MANWARING INVESTMENTS, L.C., an Idaho limited liability company, Plaintiff-Appellant,
CITY OF BLACKFOOT, a municipal corporation, Defendant-Respondent.
Opinion No. 110
from the District Court of the Seventh Judicial District,
State of Idaho, Bingham County. Hon. Darren B. Simpson,
granting summary judgment, affirmed.
Manwaring Law Office, Idaho Falls, for appellant. Kipp L.
Law Offices, Blackfoot, for respondent. Garrett H. Sandow
BURDICK, CHIEF JUSTICE.
Investments, L.C., (Manwaring) appeals from Bingham County,
where the district court affirmed a grant of summary judgment
to the City of Blackfoot (City). Manwaring sued the City in
October 2014, alleging the City was overcharging it for
wastewater utilities. The magistrate granted the City's
motion for summary judgment. Manwaring moved for
reconsideration, which the magistrate denied. Manwaring then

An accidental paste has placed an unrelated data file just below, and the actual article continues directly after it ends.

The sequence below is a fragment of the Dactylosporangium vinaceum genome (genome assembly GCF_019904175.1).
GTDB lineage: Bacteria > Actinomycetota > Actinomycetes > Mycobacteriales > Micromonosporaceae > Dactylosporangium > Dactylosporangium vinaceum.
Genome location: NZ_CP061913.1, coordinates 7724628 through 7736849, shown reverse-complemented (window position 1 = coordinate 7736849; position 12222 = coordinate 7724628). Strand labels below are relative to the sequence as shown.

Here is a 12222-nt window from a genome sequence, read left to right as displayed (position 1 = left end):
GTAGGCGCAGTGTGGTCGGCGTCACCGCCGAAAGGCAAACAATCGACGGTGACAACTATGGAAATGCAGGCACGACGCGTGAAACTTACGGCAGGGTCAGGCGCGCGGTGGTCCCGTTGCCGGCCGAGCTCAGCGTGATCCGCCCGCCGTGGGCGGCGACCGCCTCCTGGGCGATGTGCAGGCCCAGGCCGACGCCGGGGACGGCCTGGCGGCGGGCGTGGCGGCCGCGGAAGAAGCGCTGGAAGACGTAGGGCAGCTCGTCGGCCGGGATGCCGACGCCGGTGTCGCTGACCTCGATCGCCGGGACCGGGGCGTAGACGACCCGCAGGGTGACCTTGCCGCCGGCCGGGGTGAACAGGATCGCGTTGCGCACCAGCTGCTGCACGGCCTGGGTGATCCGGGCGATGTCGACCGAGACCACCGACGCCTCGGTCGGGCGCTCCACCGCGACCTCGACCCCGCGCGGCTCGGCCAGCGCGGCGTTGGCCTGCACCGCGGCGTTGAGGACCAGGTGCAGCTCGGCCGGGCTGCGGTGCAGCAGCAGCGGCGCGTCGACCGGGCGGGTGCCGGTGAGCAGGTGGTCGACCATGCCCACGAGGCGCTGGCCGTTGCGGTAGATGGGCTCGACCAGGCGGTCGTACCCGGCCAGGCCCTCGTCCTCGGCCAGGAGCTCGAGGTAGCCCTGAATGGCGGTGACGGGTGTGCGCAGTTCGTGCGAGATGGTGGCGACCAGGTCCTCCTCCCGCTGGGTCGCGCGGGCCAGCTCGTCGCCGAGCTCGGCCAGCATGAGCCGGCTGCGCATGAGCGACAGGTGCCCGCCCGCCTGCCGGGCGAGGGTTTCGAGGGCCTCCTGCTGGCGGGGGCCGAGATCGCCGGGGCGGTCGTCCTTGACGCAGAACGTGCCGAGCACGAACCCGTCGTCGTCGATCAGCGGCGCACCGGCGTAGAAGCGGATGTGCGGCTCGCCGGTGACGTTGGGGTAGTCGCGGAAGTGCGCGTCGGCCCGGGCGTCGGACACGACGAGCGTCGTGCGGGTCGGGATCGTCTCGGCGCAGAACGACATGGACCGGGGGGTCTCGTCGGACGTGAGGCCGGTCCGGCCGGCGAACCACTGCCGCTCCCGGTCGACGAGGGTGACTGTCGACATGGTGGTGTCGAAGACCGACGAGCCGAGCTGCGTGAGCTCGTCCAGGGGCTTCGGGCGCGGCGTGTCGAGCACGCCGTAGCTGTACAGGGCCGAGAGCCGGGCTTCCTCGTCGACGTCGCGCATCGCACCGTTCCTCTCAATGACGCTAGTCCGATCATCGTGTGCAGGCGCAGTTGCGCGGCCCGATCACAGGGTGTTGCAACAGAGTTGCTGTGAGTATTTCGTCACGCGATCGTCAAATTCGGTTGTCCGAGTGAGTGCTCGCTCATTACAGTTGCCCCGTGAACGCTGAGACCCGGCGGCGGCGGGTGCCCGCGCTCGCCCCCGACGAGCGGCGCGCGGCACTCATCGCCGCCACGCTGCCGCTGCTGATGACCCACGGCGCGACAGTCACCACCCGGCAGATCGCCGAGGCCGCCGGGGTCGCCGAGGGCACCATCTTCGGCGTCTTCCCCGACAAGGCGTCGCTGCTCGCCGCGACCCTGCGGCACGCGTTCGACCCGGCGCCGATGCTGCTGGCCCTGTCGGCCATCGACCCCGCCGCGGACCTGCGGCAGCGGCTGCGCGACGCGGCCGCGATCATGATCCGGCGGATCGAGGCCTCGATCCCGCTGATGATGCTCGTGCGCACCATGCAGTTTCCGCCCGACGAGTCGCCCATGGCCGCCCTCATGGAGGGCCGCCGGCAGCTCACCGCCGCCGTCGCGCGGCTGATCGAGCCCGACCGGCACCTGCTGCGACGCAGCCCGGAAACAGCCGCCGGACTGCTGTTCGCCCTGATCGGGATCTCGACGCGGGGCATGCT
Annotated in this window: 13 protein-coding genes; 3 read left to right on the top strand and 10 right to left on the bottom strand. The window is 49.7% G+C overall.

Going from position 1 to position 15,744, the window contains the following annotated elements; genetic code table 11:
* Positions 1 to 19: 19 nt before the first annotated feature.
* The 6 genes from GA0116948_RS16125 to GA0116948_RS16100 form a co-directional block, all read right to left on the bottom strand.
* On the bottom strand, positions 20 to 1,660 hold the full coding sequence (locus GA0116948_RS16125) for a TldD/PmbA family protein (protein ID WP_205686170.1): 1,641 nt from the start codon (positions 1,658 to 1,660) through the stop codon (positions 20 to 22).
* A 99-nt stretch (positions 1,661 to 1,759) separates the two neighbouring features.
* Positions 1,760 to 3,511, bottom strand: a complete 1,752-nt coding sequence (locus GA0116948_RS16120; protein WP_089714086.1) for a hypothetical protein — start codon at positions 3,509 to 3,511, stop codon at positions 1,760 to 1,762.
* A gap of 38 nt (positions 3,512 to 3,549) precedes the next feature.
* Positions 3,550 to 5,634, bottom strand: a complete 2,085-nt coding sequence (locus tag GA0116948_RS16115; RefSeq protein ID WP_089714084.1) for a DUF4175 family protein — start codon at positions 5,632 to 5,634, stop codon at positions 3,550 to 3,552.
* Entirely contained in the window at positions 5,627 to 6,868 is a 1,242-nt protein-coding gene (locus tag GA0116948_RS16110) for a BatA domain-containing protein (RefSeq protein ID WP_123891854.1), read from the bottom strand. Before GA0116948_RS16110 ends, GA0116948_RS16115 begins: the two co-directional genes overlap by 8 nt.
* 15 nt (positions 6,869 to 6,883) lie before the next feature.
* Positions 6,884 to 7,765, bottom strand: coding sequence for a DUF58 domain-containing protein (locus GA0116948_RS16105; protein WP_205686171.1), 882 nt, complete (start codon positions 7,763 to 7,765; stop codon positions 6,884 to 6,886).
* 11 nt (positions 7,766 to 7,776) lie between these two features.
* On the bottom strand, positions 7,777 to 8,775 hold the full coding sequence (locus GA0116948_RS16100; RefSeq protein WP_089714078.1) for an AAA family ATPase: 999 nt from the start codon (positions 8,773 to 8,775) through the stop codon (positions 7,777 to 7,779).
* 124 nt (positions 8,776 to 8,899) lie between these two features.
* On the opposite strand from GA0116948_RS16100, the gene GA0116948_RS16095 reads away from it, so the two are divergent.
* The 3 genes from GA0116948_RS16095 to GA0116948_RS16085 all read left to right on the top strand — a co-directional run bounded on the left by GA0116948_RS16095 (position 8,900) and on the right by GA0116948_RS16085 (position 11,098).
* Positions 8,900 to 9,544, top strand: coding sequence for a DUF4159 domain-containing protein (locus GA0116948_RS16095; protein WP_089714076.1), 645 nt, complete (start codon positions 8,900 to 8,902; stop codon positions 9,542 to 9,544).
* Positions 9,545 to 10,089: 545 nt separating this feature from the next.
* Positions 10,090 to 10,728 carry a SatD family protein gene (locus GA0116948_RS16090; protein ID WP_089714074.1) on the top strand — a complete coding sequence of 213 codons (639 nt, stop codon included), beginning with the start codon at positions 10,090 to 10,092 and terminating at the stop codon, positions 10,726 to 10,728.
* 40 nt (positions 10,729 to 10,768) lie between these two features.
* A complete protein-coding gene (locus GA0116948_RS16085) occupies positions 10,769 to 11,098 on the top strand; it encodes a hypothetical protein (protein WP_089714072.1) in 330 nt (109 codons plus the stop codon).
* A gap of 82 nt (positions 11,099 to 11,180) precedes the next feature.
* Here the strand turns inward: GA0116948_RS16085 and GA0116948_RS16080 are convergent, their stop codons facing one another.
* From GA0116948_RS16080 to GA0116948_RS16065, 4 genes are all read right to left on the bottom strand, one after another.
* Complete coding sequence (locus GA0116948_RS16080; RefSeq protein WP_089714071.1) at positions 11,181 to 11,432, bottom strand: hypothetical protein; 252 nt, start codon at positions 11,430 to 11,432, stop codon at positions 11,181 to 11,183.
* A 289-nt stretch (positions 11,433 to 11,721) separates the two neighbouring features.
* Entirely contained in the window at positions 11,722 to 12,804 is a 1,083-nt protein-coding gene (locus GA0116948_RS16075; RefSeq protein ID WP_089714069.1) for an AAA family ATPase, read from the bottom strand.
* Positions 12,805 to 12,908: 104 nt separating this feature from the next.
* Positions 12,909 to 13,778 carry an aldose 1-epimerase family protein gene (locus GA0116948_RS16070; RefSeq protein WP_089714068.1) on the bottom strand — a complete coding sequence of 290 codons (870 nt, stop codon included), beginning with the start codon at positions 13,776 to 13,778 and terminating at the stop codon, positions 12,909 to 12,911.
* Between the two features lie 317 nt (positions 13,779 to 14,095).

appealed the magistrate's rulings to the district court,
which affirmed the magistrate. Manwaring timely appeals the
decision of the district court. We affirm.
FACTUAL AND PROCEDURAL BACKGROUND
owns a commercial building (the Building) located in the
City. The Building, constructed in 2001, is approximately 5,
000 square feet. Approximately 2, 100 square feet of the
Building is devoted to office space. The remaining space
consists of "one central entryway, two waiting areas,
two hallways, and two separate restroom areas."
Manwaring leases out space in the Building to several
different commercial tenants.
Ordinance No. 9-3-20 governs wastewater utility rates in the
City. Ordinance No. 9-3-20 embodies the City's effort to